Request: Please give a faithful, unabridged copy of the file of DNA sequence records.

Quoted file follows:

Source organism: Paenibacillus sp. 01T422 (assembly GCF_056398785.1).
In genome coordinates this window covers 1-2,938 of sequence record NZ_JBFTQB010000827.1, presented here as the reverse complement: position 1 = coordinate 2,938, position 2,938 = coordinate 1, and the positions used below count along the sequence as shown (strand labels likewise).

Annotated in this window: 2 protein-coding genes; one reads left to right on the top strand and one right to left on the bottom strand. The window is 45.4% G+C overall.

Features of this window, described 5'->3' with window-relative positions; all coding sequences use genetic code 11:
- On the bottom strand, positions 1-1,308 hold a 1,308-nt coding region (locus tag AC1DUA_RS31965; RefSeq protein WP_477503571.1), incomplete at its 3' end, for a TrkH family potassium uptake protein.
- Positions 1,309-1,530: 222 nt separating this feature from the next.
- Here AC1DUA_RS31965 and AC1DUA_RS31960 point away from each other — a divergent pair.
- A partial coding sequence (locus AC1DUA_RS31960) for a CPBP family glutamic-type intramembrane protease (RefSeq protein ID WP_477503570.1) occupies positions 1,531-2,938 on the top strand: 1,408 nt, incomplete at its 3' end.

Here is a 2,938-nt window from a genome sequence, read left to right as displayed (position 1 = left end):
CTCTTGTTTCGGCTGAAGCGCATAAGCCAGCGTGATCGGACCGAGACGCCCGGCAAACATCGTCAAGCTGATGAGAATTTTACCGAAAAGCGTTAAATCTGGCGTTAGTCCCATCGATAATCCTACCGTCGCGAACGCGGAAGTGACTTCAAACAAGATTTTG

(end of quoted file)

Source organism: Paenibacillus sp. 01T422 (assembly GCF_056398785.1).
In genome coordinates this window covers 1-2,938 of sequence record NZ_JBFTQB010000827.1, presented here as the reverse complement: position 1 = coordinate 2,938, position 2,938 = coordinate 1, and the positions used below count along the sequence as shown (strand labels likewise).

Annotated in this window: 2 protein-coding genes; one reads left to right on the top strand and one right to left on the bottom strand. The window is 45.4% G+C overall.

Features of this window, described 5'->3' with window-relative positions; all coding sequences use genetic code 11:
- On the bottom strand, positions 1-1,308 hold a 1,308-nt coding region (locus tag AC1DUA_RS31965; RefSeq protein WP_477503571.1), incomplete at its 3' end, for a TrkH family potassium uptake protein.
- Positions 1,309-1,530: 222 nt separating this feature from the next.
- Here AC1DUA_RS31965 and AC1DUA_RS31960 point away from each other — a divergent pair.
- A partial coding sequence (locus AC1DUA_RS31960) for a CPBP family glutamic-type intramembrane protease (RefSeq protein ID WP_477503570.1) occupies positions 1,531-2,938 on the top strand: 1,408 nt, incomplete at its 3' end.

Here is a 2,938-nt window from a genome sequence, read left to right as displayed (position 1 = left end):
CTCTTGTTTCGGCTGAAGCGCATAAGCCAGCGTGATCGGACCGAGACGCCCGGCAAACATCGTCAAGCTGATGAGAATTTTACCGAAAAGCGTTAAATCTGGCGTTAGTCCCATCGATAATCCTACCGTCGCGAACGCGGAAGTGACTTCAAACAAGATTTTG